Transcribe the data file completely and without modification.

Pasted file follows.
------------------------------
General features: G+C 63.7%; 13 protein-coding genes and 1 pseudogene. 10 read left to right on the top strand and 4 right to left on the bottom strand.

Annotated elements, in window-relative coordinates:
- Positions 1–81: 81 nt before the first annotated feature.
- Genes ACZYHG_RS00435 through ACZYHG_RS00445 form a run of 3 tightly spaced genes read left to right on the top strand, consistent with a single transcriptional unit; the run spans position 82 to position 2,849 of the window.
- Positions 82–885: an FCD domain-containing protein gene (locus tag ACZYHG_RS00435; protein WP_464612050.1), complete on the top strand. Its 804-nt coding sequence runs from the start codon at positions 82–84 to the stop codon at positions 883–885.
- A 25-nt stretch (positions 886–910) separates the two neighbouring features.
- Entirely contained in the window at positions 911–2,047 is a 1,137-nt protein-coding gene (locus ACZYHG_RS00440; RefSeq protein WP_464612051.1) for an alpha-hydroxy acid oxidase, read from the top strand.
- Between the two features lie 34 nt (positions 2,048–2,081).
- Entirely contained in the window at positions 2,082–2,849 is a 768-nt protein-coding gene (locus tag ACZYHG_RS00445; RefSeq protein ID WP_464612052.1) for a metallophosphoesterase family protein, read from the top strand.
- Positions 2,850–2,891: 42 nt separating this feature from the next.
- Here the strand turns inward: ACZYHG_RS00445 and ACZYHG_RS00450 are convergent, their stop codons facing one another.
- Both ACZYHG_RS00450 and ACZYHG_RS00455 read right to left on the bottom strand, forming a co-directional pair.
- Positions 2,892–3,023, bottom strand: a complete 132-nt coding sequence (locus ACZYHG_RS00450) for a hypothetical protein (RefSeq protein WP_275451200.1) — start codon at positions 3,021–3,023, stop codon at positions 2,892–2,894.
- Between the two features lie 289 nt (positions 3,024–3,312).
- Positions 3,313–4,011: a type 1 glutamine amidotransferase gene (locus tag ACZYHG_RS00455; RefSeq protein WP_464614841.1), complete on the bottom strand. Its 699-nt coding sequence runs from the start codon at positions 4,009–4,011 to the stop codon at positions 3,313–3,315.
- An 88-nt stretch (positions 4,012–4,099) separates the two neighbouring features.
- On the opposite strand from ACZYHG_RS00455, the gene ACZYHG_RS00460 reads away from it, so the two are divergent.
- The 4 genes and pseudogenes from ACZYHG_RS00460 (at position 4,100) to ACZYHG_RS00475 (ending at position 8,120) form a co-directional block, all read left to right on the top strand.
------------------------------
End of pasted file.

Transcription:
General features: G+C 63.7%; 13 protein-coding genes and 1 pseudogene. 10 read left to right on the top strand and 4 right to left on the bottom strand.

Annotated elements, in window-relative coordinates:
- Positions 1–81: 81 nt before the first annotated feature.
- Genes ACZYHG_RS00435 through ACZYHG_RS00445 form a run of 3 tightly spaced genes read left to right on the top strand, consistent with a single transcriptional unit; the run spans position 82 to position 2,849 of the window.
- Positions 82–885: an FCD domain-containing protein gene (locus tag ACZYHG_RS00435; protein WP_464612050.1), complete on the top strand. Its 804-nt coding sequence runs from the start codon at positions 82–84 to the stop codon at positions 883–885.
- A 25-nt stretch (positions 886–910) separates the two neighbouring features.
- Entirely contained in the window at positions 911–2,047 is a 1,137-nt protein-coding gene (locus ACZYHG_RS00440; RefSeq protein WP_464612051.1) for an alpha-hydroxy acid oxidase, read from the top strand.
- Between the two features lie 34 nt (positions 2,048–2,081).
- Entirely contained in the window at positions 2,082–2,849 is a 768-nt protein-coding gene (locus tag ACZYHG_RS00445; RefSeq protein ID WP_464612052.1) for a metallophosphoesterase family protein, read from the top strand.
- Positions 2,850–2,891: 42 nt separating this feature from the next.
- Here the strand turns inward: ACZYHG_RS00445 and ACZYHG_RS00450 are convergent, their stop codons facing one another.
- Both ACZYHG_RS00450 and ACZYHG_RS00455 read right to left on the bottom strand, forming a co-directional pair.
- Positions 2,892–3,023, bottom strand: a complete 132-nt coding sequence (locus ACZYHG_RS00450) for a hypothetical protein (RefSeq protein WP_275451200.1) — start codon at positions 3,021–3,023, stop codon at positions 2,892–2,894.
- Between the two features lie 289 nt (positions 3,024–3,312).
- Positions 3,313–4,011: a type 1 glutamine amidotransferase gene (locus tag ACZYHG_RS00455; RefSeq protein WP_464614841.1), complete on the bottom strand. Its 699-nt coding sequence runs from the start codon at positions 4,009–4,011 to the stop codon at positions 3,313–3,315.
- An 88-nt stretch (positions 4,012–4,099) separates the two neighbouring features.
- On the opposite strand from ACZYHG_RS00455, the gene ACZYHG_RS00460 reads away from it, so the two are divergent.
- The 4 genes and pseudogenes from ACZYHG_RS00460 (at position 4,100) to ACZYHG_RS00475 (ending at position 8,120) form a co-directional block, all read left to right on the top strand.